The day the camera died

It would be disingenuous to say I know nothing about taking photies, at times both me and others have said “Oh, that’s nice” at something I’ve taken and I have sold stuff many times over the years.
But it is absolutely true to say I know nothing about photography, like at all. I have no idea what the manual settings do, I have no idea what the terms describing the settings or their effects on what I see mean. I still use the idiots presets for everything, AI, landscape, night stuff, sunset etc.
When I went to my LX7 it didn’t have any preset long exposure settings for stars and camping lights and I didn’t take any night shots for years because I couldn’t get it to work on manual.
It’s not that I’m stupid, I’ve been running an engineering business for 30 years, I can do technical stuff while I’m sleeping in the truck, but when it comes to camera manuals and settings, I tune out instantly.

So point and click it is and I absolutely love it, this place has illustrated more than 15 years of my life with the power of point and click at low res intensity.
But this little trip to a favourite spot on Loch Lomondside finally killed the LX7, so I may have reached a turning point.
The Beinn an Dothaidh trip below this post was all taken on my LX5 (not my original, Linda got me this one a couple of years back so I could take night photies again…) so it looks great on small screens, but the camera itself is well worn and is probably functioning by luck and the power of positive thinking more than anything else.

We sat by the lapping water after trudging around the swampy woodland for an hour trying to find a spot with the water level still staying so high this winter. We had a lovely three course picnic dinner as we watched the sky go pink and we were menaced by swans who really liked the look of the tarts we had for dessert.
I tried to take photies but the same problem that’s been intermittent for months became the default setting, the lens would jam half way in or out and the camera would have a meltdown.
I’ve researched and acted on advice and the tapping it upside down when the lens motor engages thing worked for long enough, but now there’a a grinding noise as well. Yay.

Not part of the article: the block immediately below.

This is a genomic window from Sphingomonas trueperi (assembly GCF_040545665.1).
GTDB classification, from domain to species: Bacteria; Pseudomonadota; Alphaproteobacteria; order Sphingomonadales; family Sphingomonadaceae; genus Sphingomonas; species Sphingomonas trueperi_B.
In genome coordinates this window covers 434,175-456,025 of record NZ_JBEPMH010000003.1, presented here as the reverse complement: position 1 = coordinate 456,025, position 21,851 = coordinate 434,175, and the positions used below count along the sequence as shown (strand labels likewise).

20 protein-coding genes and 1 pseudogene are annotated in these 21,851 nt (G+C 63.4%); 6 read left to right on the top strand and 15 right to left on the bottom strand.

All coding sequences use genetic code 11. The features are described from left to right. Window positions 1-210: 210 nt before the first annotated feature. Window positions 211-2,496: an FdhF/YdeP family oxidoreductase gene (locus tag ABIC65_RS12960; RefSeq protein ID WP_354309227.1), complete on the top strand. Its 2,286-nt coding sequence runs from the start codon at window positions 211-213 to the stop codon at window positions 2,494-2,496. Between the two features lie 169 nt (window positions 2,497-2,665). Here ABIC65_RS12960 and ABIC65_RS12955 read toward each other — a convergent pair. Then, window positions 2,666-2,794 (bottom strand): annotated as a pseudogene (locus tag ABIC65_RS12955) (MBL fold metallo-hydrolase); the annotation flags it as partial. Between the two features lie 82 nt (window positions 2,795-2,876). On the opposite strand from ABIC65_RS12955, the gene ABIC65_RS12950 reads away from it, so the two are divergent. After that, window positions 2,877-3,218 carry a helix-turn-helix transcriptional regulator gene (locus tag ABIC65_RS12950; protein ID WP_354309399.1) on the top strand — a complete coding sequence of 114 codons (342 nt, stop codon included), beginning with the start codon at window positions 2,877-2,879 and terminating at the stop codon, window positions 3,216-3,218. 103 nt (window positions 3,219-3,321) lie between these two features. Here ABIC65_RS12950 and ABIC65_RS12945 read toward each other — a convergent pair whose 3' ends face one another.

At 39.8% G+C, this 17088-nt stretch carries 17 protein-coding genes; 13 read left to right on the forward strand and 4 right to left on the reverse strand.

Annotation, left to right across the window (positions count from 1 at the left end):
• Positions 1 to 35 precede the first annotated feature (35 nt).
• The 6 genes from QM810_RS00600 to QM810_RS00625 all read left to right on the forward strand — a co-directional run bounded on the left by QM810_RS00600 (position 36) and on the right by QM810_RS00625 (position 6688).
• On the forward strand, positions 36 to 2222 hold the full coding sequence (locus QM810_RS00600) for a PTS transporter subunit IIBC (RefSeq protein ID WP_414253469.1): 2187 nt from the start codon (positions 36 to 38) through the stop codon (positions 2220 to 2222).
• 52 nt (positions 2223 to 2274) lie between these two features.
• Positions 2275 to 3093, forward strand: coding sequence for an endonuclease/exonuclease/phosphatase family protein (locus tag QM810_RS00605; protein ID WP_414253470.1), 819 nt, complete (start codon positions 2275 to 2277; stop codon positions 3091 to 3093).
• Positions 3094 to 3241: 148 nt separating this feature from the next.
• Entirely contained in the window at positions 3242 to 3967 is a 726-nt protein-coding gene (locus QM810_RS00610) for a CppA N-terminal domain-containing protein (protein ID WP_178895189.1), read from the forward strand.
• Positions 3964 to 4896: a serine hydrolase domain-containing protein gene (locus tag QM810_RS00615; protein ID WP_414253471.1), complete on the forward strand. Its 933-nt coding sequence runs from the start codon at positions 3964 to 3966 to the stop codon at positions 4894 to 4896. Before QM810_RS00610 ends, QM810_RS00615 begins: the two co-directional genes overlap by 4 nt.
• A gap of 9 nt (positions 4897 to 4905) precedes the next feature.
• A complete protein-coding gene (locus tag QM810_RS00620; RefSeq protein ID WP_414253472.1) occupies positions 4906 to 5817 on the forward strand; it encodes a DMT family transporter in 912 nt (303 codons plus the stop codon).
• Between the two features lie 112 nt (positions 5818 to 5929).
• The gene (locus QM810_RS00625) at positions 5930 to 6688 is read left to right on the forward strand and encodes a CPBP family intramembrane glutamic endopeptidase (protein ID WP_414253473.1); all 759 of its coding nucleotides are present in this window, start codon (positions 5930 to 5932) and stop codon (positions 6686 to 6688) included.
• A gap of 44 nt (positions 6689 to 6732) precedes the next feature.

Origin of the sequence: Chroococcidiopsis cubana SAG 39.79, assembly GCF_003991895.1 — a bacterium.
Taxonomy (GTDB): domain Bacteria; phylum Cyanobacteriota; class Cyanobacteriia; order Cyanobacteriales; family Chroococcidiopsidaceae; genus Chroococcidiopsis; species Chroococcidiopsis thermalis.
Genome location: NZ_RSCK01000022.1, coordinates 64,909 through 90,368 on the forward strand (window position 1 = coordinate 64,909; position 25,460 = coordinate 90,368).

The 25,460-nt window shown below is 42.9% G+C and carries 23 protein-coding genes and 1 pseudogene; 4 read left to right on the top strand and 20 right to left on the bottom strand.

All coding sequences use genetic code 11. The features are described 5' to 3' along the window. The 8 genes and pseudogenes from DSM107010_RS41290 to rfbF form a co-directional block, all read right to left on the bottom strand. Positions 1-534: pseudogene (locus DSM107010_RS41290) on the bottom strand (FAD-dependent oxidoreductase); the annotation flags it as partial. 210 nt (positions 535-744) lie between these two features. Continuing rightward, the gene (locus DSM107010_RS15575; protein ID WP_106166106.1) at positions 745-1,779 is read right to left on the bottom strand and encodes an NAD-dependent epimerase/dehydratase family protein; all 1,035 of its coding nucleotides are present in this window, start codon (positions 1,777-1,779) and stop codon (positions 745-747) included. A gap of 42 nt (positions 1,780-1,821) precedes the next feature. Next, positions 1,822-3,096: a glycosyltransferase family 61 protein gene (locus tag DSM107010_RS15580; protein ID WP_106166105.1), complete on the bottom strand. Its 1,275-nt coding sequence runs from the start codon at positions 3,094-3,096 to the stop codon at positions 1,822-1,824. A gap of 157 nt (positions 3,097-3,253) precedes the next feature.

I eventually got the lens out and to keep it that way I hung it around my neck and kept the camera on, pressing the shutter button now and again to keep it from attempting to retract.
But there’s more happening inside it than is obvious, almost everything was out of focus and had odd colours, I think the gubbins are misaligned now with all the shaking, slapping, knocking and er, throwing and dropping.

With dinner done and the light gone we headed into the woods under torchlight to work our way back to the road. I put the camera in my pocket, now ironically jammed completely in the on/lens out position.

Poor Linda, I shrieked so loudly and unexpectedly she stopped and dropped into a crash landing position with her hands up to her ears.
I thought it was a boat or something but the deep orange light I’d spied was the moon that had just slipped over the horizon as we’d reached a clearing by the bank of the loch.
It was absolutely a stop in your tracks moment.

I pulled the camera back out and the rear screen was lighting up at least, so I pointed and clicked and hoped for the best.
It was gorgeous and glorious and if we’d been further into the trees we wouldn’t have seen any of it.

With a fully functional camera it would look less like Minecraft up close, but ah what the hell.
The camera died after this water level shot below, the battery was drained after being constantly on for so long and as it tried to turn off the lens jammed half way shut with a squeak. And so it remains a week later.

I swapped the memory card into the LX5 to get the photies out and now that old timer is my only functional camera. I’d be quite happy at that actually, it’s like a camera for kids it’s so simple, but we’ll see.

Anyway, it’s all about making bookmarks for the memories later, you know when we’re old… er.

 

2 thoughts on “The day the camera died”

  1. What makes good photos is not the equipment, but the person pressing the shutter button. You’ve proved that many times.

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